Maitland: Lessons of the Titanic 1912-2012, Part 1


On Sept. 17 in Banff, Alberta, I gave a presentation at the World Maritime Day observance “Titanic and the Arctic.”* My talk was based on the following manuscript, which Professional Mariner is presenting here as a four-part series:

Part 1: Introduction; Design; Evacuation, Survival and Rescue

The night of April 14, 1912 – the famous “night to remember”, chosen by Walter Lord as the title of his excellent history – presents us with many questions that will probably never be answered. Most of these are technical: the “what ifs” that, in one form or another, haunt us after, but usually not before, a disaster at sea.

The importance of safety at sea is shown by the pictures available since 1985, showing the broken fragments of wreckage lying on the ocean floor south of Cape Race.  Since the wreckage was located, we can see the pairs of empty shoes and boots that mark where human remains once lay.  

The TITANIC facts are familiar: at 11:40 P.M. on April 14, 1912, she collided with an iceberg. Two hours and 40 minutes later, the pride of the White Star Line began her two-mile plunge to the bottom of the North Atlantic.  Of the 2,224 passengers and crew aboard, only 710 survived.  While there have been sea disasters that produced greater loss of life, the sinking of TITANIC is probably the most famous and far-reaching maritime disaster in history.

While the loss of TITANIC has been described as “perhaps the most documented and least commonly understood marine casualty in maritime history”, a positive result of the TITANIC disaster, and of course many other tragedies at sea that have occurred since, has been to establish a formal protocol of goals and procedures for analysis and investigation. These goals, from the point of view of the investigator/flag state, other governments, the International Maritime Organization (IMO), and other regulators, is the identification of unsafe conditions, in order to identify them in advance of future disasters. Today, responsible regimes charged with administration of the safety of life at sea are said to follow a philosophy of prevention first and, then, response.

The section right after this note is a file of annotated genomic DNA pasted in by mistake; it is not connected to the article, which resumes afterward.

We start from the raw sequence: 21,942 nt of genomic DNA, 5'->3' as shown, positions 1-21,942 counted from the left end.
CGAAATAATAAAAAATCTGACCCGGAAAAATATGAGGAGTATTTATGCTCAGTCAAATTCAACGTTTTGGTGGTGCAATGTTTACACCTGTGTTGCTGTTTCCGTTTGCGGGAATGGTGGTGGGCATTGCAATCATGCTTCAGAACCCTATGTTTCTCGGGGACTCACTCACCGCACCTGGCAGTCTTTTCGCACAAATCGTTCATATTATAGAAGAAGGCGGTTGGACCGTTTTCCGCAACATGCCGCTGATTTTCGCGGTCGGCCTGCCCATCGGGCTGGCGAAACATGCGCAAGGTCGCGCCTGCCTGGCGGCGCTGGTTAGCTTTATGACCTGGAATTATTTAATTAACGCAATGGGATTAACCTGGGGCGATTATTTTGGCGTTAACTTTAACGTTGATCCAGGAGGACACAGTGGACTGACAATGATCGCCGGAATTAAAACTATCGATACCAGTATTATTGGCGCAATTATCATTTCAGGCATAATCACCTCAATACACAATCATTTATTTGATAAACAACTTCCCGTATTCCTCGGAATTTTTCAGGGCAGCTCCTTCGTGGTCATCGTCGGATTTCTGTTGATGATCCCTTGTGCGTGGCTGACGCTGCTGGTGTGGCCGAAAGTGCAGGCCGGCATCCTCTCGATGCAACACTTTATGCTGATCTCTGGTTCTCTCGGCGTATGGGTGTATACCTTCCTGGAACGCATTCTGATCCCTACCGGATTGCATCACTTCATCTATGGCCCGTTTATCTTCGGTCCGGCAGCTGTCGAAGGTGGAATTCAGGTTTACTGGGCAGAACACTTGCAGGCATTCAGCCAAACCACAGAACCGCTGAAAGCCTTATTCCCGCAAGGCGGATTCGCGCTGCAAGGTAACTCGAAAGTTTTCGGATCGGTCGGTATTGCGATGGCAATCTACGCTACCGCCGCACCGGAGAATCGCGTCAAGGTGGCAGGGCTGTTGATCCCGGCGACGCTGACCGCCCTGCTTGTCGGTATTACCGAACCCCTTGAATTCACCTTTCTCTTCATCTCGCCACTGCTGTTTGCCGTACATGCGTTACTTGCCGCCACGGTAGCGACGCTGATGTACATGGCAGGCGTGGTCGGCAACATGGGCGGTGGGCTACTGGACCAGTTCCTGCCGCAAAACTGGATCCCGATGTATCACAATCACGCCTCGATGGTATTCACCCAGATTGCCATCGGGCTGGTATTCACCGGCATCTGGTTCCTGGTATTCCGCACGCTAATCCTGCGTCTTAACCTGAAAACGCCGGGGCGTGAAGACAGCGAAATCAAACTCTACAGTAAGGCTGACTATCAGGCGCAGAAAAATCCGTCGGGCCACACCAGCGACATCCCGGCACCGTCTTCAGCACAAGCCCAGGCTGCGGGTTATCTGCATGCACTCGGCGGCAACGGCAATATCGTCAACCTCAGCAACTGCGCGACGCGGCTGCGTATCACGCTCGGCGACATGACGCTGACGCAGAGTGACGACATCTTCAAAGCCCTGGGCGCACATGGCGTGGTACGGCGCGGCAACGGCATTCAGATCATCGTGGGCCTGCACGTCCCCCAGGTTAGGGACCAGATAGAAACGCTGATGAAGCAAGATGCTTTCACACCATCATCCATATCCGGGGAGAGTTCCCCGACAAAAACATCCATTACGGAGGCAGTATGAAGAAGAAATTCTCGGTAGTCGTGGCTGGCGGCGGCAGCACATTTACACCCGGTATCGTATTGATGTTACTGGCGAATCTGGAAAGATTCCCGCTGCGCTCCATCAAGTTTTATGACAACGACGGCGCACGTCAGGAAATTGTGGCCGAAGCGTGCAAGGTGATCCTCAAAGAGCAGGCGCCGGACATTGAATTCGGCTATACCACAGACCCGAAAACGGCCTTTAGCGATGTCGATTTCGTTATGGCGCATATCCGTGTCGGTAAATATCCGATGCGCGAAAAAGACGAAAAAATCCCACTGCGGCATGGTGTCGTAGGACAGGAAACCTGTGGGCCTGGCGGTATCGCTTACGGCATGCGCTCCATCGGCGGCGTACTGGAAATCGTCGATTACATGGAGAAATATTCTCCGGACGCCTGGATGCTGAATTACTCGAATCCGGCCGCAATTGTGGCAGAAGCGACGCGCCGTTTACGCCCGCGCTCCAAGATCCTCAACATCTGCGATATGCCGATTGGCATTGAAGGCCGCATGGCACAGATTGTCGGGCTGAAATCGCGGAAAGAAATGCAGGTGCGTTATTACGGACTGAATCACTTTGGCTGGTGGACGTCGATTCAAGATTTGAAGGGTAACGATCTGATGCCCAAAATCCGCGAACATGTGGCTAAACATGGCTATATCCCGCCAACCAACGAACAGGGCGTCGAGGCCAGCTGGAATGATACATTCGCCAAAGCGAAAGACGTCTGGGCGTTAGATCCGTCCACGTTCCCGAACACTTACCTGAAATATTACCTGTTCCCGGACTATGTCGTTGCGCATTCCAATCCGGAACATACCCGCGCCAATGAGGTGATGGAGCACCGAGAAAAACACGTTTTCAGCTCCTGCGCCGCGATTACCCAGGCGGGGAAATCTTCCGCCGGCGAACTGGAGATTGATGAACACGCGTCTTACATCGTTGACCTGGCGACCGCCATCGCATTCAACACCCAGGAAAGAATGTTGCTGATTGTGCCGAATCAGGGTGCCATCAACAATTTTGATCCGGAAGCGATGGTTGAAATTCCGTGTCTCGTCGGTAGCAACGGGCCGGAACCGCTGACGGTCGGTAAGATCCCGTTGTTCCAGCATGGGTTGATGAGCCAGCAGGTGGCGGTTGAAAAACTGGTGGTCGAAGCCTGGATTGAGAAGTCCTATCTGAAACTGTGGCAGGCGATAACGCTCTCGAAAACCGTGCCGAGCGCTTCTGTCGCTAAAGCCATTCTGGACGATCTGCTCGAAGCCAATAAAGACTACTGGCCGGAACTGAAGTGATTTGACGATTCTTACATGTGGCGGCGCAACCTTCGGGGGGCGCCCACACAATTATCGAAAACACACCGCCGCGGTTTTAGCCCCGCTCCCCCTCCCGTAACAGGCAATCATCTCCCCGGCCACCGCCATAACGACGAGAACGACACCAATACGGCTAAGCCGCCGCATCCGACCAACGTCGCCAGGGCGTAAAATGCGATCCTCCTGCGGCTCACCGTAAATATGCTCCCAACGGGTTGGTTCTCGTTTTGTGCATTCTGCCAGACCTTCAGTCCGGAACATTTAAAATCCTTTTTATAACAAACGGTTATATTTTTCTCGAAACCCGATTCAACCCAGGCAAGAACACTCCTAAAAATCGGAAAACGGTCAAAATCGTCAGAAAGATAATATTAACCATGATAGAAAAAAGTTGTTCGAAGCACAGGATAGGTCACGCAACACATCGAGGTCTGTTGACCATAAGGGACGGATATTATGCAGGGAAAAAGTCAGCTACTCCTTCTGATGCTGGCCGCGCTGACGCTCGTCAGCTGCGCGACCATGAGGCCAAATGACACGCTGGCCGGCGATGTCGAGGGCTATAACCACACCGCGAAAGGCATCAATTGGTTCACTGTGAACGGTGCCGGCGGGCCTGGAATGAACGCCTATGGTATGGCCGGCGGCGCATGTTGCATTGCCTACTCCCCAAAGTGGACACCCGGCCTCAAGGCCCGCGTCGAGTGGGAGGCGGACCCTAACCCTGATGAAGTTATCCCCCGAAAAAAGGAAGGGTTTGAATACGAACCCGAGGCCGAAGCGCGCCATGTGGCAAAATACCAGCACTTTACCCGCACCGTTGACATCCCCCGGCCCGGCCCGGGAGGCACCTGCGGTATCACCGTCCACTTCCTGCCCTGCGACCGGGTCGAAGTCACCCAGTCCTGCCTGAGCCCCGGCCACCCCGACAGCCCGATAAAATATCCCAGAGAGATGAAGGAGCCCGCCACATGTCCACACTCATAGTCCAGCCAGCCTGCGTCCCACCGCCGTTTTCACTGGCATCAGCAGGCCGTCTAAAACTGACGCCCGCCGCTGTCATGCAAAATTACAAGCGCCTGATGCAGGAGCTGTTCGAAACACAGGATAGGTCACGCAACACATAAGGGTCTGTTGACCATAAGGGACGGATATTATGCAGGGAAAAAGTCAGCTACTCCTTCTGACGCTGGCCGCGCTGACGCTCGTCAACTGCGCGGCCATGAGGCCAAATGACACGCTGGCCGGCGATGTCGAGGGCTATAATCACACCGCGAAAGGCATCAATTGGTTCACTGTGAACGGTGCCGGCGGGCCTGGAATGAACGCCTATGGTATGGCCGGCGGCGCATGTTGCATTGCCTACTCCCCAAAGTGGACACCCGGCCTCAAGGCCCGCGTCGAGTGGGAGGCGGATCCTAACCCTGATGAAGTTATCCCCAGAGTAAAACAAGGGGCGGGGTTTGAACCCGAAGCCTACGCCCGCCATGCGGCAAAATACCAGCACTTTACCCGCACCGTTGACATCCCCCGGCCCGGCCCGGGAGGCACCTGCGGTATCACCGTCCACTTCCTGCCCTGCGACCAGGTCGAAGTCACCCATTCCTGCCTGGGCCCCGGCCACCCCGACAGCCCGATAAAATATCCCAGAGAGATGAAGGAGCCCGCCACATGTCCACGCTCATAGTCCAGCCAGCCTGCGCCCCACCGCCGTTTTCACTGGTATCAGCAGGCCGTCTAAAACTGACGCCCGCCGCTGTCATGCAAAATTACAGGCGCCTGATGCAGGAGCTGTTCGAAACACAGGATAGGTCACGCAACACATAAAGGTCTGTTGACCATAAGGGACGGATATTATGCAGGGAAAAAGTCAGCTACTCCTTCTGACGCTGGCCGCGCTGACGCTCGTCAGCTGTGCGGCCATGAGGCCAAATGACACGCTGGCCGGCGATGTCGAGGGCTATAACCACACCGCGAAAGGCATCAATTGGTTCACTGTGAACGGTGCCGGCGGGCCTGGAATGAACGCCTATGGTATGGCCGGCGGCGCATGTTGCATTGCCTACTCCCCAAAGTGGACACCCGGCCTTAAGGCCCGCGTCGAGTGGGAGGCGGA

The 1985 discovery of the wreck of the TITANIC sparked a new round of forensic investigation. The bow section was found largely intact with the stern section in hundreds of pieces approximately 2,000 feet away. The realization that TITANIC’s hull had broken at some point during the sinking added a new understanding of the already famous disaster. The discovery of the wreck also provided new forensic evidence in the form of recovered artifacts and detailed surveys.  It was these new clues and advances in computer-driven engineering tools that gave rise to a revision of previously held beliefs.